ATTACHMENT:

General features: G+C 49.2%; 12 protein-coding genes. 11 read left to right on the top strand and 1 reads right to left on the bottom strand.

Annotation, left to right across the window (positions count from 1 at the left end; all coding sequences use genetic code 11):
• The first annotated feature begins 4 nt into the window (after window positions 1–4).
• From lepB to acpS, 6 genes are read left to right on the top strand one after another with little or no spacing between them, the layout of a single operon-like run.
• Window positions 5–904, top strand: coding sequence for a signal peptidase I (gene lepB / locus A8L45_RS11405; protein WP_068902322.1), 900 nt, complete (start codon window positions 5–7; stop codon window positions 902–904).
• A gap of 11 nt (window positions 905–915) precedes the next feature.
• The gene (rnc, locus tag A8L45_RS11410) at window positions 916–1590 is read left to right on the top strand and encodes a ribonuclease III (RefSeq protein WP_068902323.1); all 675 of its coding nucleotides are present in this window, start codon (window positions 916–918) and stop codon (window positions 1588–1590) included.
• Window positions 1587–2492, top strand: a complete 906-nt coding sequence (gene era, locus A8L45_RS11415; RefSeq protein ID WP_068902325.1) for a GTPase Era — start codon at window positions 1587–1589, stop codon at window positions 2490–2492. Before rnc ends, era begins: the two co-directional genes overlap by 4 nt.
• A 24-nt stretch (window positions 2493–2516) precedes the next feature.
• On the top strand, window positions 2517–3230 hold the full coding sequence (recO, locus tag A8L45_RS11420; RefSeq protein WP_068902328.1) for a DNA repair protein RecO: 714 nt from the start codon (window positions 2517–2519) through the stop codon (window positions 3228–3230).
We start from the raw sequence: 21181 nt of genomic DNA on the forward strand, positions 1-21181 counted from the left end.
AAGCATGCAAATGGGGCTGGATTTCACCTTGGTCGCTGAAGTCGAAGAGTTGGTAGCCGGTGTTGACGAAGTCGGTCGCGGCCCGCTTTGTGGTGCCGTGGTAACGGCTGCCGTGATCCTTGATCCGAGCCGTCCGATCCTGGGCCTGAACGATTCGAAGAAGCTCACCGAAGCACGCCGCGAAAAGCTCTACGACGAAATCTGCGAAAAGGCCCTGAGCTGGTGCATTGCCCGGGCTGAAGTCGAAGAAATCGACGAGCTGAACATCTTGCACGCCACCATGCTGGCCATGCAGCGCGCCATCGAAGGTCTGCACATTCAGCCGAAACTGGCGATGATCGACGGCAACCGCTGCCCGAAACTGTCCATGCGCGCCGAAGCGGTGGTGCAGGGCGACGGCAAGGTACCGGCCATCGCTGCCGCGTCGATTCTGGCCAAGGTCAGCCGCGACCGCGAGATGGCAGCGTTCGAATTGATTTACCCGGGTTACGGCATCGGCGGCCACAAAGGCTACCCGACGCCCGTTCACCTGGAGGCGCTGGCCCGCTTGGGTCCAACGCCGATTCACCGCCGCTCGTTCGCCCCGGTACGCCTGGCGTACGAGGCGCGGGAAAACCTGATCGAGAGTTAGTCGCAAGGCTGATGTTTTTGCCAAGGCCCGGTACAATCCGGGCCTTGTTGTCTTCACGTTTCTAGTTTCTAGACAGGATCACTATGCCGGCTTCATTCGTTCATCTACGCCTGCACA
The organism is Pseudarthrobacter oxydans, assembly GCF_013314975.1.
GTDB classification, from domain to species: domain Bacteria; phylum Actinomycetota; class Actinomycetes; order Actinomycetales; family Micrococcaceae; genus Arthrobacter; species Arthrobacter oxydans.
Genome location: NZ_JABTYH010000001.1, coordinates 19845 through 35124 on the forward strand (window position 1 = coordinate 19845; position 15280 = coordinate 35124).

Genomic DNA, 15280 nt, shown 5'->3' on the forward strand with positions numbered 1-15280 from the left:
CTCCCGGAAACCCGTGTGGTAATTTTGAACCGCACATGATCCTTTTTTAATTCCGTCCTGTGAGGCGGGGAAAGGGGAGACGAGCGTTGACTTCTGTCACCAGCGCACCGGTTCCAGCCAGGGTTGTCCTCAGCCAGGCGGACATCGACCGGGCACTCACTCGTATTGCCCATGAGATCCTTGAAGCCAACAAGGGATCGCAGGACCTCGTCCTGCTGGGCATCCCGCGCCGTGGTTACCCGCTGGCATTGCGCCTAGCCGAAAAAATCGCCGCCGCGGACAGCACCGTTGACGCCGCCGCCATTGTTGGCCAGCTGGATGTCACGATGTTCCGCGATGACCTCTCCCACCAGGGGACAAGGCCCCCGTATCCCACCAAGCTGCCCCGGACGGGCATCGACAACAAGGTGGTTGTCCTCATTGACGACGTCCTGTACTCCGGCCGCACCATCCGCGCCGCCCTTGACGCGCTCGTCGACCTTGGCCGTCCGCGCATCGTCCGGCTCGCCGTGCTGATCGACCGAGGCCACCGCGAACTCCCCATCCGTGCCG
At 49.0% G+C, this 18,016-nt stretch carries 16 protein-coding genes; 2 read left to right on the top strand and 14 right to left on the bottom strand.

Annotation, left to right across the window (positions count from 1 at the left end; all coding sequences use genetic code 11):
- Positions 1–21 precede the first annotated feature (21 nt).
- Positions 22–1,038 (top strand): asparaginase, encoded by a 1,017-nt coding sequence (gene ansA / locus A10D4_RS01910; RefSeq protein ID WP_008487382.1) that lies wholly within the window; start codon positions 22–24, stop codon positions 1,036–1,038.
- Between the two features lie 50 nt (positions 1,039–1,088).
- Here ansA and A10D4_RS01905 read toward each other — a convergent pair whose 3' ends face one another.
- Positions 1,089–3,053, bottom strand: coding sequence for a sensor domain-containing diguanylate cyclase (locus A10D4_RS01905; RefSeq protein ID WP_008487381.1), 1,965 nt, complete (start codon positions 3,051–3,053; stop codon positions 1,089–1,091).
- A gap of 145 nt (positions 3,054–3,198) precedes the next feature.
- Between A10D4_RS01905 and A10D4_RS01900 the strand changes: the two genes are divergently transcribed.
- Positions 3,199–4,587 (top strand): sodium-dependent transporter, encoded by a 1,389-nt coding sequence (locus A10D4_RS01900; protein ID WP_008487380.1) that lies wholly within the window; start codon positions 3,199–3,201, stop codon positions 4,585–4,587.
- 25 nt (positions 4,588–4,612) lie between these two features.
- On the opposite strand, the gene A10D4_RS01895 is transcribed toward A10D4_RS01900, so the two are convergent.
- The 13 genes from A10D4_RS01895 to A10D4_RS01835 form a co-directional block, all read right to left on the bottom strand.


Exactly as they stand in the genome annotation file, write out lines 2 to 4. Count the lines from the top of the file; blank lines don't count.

Annotation, left to right across the window (positions count from 1 at the left end; all coding sequences use genetic code 11):
• The first annotated feature begins 4 nt into the window (after window positions 1–4).
• From lepB to acpS, 6 genes are read left to right on the top strand one after another with little or no spacing between them, the layout of a single operon-like run.